Dr. Rick Penciner knew North York General Hospital (NYGH) was the place where he wanted to practice when he graduated from medical school in 1991. Over the years, his hospital of choice hasn't changed, but his career has been anything but static.
When he first arrived as a Family Medicine Resident, Dr. Penciner was only one of 16 first-year interns at the hospital – a far cry from the hundreds of medical and health professional learners who study and now serve at NYGH. “Every third night you'd be on call,” he remembers. “It was a busy, stressful year but I learned a lot, we all grew together as a team and we interns really became immersed in the culture of the hospital.”
Starting his career at North York General offered other personal and professional benefits. For one, at this time he met a nurse, Jane, who would later become his wife, with whom he would have three children. Second, while he didn't realize it, Dr. Penciner was about to become part of a burgeoning medical specialty known as emergency medicine. Until then, the Emergency Department had been staffed mostly by family physicians who would call in specialists to treat some of the more complex cases. In emergency medicine, physicians would be required to have knowledge and skills to treat a full spectrum of physical and behavioural disorders.
“We felt emergency medicine was a specialty in its own right and advocated heavily for it,” he says. “And I'm not being facetious by saying the shows such as ER (which started in 1994) really helped our cause. That show helped people understand that our area was a completely different realm.”
Under the mentorship of Dr. Isser Dubinsky, then the Chief of Emergency at North York General, Dr. Penciner and his fellow physicians began to hone their craft. (Dr. Dubinsky would also become the founder of NYGH's Emergency Medicine Update, the largest emergency medicine conference in the country). Dr. Penciner would eventually become one of the first two full-time ED physicians (the other being Dr. Arun Sayal — See a video on Dr. Sayal). The positions were created by Dr. Tim Rutledge, then the ED Chief, now NYGH's President and CEO, who was also instrumental in shaping emergency medicine at the hospital.
“Back then, emergency medicine was still in its infancy,” explains Dr. Penciner. “It's still very young. When you think about it, cardiology has been around for more than 100 years. Emergency medicine in Canada has only been around for three decades or so.”
A passion for teaching
At the same time, another area of focus was demanding his attention: teaching. Inspired by the impact of former teachers and mentors such as Dr. Dubinsky and Dr. Rutledge, Dr. Penciner knew that teaching brought out the very best in him, the people around him and the hospital as a whole.
"There was a core group of us who just loved teaching,” he says. “It made our job interesting, it made us better clinicians and we felt an obligation to give back. Even now, I can't imagine not having learners around me. It would be boring.”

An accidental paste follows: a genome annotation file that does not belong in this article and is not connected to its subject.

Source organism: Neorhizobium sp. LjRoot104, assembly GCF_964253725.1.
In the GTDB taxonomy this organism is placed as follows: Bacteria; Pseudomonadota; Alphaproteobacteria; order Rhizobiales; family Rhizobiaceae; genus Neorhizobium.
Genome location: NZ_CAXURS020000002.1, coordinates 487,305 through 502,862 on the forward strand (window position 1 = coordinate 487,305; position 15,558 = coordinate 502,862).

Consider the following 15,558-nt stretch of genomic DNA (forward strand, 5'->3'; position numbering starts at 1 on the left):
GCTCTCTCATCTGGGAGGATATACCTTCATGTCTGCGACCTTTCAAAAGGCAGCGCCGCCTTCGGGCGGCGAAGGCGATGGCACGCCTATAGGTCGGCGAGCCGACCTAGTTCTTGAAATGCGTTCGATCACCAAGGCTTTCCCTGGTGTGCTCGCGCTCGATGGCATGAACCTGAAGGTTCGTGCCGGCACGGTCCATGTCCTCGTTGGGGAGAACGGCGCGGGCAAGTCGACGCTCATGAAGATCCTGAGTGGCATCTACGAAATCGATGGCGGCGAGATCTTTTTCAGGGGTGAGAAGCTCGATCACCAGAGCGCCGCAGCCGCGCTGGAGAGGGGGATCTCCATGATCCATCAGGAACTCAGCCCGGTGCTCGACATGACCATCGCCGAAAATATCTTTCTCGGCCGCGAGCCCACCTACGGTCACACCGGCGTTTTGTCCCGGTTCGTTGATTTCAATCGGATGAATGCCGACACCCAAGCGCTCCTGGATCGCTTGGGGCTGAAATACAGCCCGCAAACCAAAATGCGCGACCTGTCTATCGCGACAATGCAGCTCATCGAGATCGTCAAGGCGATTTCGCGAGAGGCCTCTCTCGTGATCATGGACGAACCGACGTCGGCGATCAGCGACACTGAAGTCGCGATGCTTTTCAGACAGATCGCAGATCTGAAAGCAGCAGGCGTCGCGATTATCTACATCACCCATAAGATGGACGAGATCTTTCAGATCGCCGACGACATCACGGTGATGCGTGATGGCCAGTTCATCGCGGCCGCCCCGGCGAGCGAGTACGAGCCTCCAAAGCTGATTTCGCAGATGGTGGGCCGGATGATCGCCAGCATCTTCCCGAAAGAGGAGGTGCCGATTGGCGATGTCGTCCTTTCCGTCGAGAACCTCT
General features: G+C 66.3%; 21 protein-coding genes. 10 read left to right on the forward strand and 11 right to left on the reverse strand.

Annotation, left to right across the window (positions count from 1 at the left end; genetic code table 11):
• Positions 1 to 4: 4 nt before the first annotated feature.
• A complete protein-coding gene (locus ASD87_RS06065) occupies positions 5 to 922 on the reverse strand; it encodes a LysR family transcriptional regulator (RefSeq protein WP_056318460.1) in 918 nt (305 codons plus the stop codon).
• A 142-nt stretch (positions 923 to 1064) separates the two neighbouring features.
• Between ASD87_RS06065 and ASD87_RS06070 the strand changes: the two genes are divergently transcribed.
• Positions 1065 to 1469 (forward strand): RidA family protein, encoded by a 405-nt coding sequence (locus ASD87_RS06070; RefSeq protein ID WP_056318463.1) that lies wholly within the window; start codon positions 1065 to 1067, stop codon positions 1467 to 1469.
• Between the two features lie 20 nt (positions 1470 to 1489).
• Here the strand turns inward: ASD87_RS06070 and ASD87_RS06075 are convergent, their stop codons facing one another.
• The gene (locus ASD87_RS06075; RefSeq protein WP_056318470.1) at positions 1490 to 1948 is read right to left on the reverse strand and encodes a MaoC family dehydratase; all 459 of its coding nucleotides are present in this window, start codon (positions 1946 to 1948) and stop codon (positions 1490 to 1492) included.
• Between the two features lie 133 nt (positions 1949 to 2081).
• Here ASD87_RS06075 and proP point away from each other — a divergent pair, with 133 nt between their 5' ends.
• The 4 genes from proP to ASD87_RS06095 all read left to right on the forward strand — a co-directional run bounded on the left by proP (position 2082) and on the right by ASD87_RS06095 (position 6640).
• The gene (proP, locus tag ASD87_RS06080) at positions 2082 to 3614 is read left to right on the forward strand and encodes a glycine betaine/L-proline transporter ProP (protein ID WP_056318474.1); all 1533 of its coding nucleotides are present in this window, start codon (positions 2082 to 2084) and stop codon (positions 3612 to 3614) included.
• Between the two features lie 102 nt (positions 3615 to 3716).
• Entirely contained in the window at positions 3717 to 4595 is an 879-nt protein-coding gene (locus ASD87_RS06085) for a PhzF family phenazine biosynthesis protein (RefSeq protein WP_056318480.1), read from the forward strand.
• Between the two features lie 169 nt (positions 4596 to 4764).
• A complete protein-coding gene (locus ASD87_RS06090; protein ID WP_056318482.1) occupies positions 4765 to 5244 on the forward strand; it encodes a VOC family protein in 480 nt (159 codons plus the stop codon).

As his interest grew, he focused more and more on the education of new health care professionals. From 2005 to 2010, he was the Director of Emergency Medicine Undergraduate Programs at University of Toronto, responsible for overseeing the training of approximately 250 students placed in GTA hospitals. He was also becoming more immersed in the world of continuing education for medical professionals.
“It's different than teaching medical students,” he says. “You're teaching practicing physicians and colleagues how to augment their knowledge and skills and for me, learning how to develop effective programs for them.”
After enrolling in two intensive teacher education programs at the Centre for Faculty Development, Dr. Penciner would go on to complete his Master's in Health Professions Education and eventually land his current position of Director of Medical Education at NYGH's Centre for Education.
The challenge of cycling
As a self-professed “education geek,” Dr. Penciner is not afraid to mix two seemingly different areas together to create new learning opportunities. One of these hybrid creations is Emergency Medicine Update Europe, which combines his love of cycling (he estimates he cycled about 6,500 km last year with his cycling club) with emergency medicine continuing education. Testing a hunch that exercise could be beneficial to learning, he created the course for emergency department professionals to learn more about their profession combined with group cycling and hiking challenges. He would later even embed a researcher in the group to study their learning habits and results.
“When you face challenges together, your mind opens and becomes more receptive to new thinking,” Dr. Penciner says. He also says biking has helped him in the ED. Even a terrible biking accident that left him with multiple fractures has not deterred him from cycling. “I can't imagine my life without cycling,” he says. “I use the same techniques in biking and at the hospital when things get tough – deep breathing, focus – and it helps me to push through.”
When it comes to the next phase of his career, Dr. Penciner is more interested in taking stock of what North York General has given him.
“At the end of the day, I feel extremely fortunate for all the opportunities I've had working at NYGH. I met my wife here, I've been able to shape an exciting career that straddles my two passions of education and emergency medicine and I've been surrounded by incredible people. I'm motivated to share what I've learned and give back.”
This article first appeared in the March 2017 issue of The Pulse.
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